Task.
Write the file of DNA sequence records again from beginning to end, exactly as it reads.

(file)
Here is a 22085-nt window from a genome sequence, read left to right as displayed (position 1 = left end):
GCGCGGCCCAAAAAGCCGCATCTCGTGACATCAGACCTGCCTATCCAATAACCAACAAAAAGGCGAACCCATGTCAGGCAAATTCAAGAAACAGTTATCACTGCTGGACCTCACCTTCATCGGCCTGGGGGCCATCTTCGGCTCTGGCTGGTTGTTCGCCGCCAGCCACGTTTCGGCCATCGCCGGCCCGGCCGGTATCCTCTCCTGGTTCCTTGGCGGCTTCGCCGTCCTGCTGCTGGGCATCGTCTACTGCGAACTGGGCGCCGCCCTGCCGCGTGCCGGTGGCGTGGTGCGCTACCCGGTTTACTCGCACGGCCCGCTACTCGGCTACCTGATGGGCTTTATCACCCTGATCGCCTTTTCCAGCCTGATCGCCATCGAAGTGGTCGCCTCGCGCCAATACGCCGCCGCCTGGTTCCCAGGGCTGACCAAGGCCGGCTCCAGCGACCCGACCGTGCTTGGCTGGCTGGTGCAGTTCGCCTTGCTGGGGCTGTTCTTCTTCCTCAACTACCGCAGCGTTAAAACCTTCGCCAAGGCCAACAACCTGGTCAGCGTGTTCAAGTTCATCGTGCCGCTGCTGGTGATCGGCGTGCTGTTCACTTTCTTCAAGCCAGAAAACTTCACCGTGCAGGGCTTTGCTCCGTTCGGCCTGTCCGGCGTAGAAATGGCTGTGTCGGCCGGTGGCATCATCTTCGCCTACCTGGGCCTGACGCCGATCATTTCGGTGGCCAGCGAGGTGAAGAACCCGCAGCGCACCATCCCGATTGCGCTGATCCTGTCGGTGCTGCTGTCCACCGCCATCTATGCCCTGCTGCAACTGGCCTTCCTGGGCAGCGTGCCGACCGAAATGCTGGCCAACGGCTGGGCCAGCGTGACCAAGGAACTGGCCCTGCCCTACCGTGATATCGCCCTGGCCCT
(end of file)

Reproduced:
Here is a 22085-nt window from a genome sequence, read left to right as displayed (position 1 = left end):
GCGCGGCCCAAAAAGCCGCATCTCGTGACATCAGACCTGCCTATCCAATAACCAACAAAAAGGCGAACCCATGTCAGGCAAATTCAAGAAACAGTTATCACTGCTGGACCTCACCTTCATCGGCCTGGGGGCCATCTTCGGCTCTGGCTGGTTGTTCGCCGCCAGCCACGTTTCGGCCATCGCCGGCCCGGCCGGTATCCTCTCCTGGTTCCTTGGCGGCTTCGCCGTCCTGCTGCTGGGCATCGTCTACTGCGAACTGGGCGCCGCCCTGCCGCGTGCCGGTGGCGTGGTGCGCTACCCGGTTTACTCGCACGGCCCGCTACTCGGCTACCTGATGGGCTTTATCACCCTGATCGCCTTTTCCAGCCTGATCGCCATCGAAGTGGTCGCCTCGCGCCAATACGCCGCCGCCTGGTTCCCAGGGCTGACCAAGGCCGGCTCCAGCGACCCGACCGTGCTTGGCTGGCTGGTGCAGTTCGCCTTGCTGGGGCTGTTCTTCTTCCTCAACTACCGCAGCGTTAAAACCTTCGCCAAGGCCAACAACCTGGTCAGCGTGTTCAAGTTCATCGTGCCGCTGCTGGTGATCGGCGTGCTGTTCACTTTCTTCAAGCCAGAAAACTTCACCGTGCAGGGCTTTGCTCCGTTCGGCCTGTCCGGCGTAGAAATGGCTGTGTCGGCCGGTGGCATCATCTTCGCCTACCTGGGCCTGACGCCGATCATTTCGGTGGCCAGCGAGGTGAAGAACCCGCAGCGCACCATCCCGATTGCGCTGATCCTGTCGGTGCTGCTGTCCACCGCCATCTATGCCCTGCTGCAACTGGCCTTCCTGGGCAGCGTGCCGACCGAAATGCTGGCCAACGGCTGGGCCAGCGTGACCAAGGAACTGGCCCTGCCCTACCGTGATATCGCCCTGGCCCT